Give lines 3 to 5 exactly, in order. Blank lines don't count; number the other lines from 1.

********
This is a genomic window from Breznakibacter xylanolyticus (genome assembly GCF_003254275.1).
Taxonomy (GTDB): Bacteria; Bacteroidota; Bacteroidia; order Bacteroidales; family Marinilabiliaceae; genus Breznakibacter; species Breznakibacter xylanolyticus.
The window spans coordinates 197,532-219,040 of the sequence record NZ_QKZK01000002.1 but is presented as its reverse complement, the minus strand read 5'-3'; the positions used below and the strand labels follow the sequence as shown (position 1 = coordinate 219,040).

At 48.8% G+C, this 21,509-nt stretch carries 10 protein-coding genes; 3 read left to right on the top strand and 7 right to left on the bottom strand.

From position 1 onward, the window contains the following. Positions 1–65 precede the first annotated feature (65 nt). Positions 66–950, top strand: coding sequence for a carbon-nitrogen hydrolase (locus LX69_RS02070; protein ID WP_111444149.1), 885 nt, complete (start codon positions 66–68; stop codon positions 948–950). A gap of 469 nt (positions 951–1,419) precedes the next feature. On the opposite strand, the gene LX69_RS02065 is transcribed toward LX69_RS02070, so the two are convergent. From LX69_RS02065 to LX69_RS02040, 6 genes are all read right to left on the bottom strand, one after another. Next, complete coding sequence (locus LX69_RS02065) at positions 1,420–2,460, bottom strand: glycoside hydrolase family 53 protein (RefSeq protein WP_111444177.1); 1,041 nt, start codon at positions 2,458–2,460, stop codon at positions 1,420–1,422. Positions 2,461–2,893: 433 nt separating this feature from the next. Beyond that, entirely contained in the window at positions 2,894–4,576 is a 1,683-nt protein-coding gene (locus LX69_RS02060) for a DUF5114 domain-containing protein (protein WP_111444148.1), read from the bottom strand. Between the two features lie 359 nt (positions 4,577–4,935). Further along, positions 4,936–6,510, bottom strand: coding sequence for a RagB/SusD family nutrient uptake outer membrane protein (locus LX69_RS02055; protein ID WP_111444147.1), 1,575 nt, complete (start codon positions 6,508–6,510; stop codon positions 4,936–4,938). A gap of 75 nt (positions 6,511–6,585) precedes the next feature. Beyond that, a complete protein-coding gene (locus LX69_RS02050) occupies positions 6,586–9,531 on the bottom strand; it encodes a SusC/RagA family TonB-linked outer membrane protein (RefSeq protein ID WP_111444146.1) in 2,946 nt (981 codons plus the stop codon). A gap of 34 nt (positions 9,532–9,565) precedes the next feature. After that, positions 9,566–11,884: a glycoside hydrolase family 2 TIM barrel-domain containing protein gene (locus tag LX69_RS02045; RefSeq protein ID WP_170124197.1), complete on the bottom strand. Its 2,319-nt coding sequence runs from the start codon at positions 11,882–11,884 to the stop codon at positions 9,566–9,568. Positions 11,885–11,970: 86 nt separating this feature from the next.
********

The window spans coordinates 197,532-219,040 of the sequence record NZ_QKZK01000002.1 but is presented as its reverse complement, the minus strand read 5'-3'; the positions used below and the strand labels follow the sequence as shown (position 1 = coordinate 219,040).

At 48.8% G+C, this 21,509-nt stretch carries 10 protein-coding genes; 3 read left to right on the top strand and 7 right to left on the bottom strand.

From position 1 onward, the window contains the following. Positions 1–65 precede the first annotated feature (65 nt). Positions 66–950, top strand: coding sequence for a carbon-nitrogen hydrolase (locus LX69_RS02070; protein ID WP_111444149.1), 885 nt, complete (start codon positions 66–68; stop codon positions 948–950). A gap of 469 nt (positions 951–1,419) precedes the next feature. On the opposite strand, the gene LX69_RS02065 is transcribed toward LX69_RS02070, so the two are convergent. From LX69_RS02065 to LX69_RS02040, 6 genes are all read right to left on the bottom strand, one after another. Next, complete coding sequence (locus LX69_RS02065) at positions 1,420–2,460, bottom strand: glycoside hydrolase family 53 protein (RefSeq protein WP_111444177.1); 1,041 nt, start codon at positions 2,458–2,460, stop codon at positions 1,420–1,422. Positions 2,461–2,893: 433 nt separating this feature from the next. Beyond that, entirely contained in the window at positions 2,894–4,576 is a 1,683-nt protein-coding gene (locus LX69_RS02060) for a DUF5114 domain-containing protein (protein WP_111444148.1), read from the bottom strand. Between the two features lie 359 nt (positions 4,577–4,935). Further along, positions 4,936–6,510, bottom strand: coding sequence for a RagB/SusD family nutrient uptake outer membrane protein (locus LX69_RS02055; protein ID WP_111444147.1), 1,575 nt, complete (start codon positions 6,508–6,510; stop codon positions 4,936–4,938). A gap of 75 nt (positions 6,511–6,585) precedes the next feature. Beyond that, a complete protein-coding gene (locus LX69_RS02050) occupies positions 6,586–9,531 on the bottom strand; it encodes a SusC/RagA family TonB-linked outer membrane protein (RefSeq protein ID WP_111444146.1) in 2,946 nt (981 codons plus the stop codon). A gap of 34 nt (positions 9,532–9,565) precedes the next feature. After that, positions 9,566–11,884: a glycoside hydrolase family 2 TIM barrel-domain containing protein gene (locus tag LX69_RS02045; RefSeq protein ID WP_170124197.1), complete on the bottom strand. Its 2,319-nt coding sequence runs from the start codon at positions 11,882–11,884 to the stop codon at positions 9,566–9,568. Positions 11,885–11,970: 86 nt separating this feature from the next.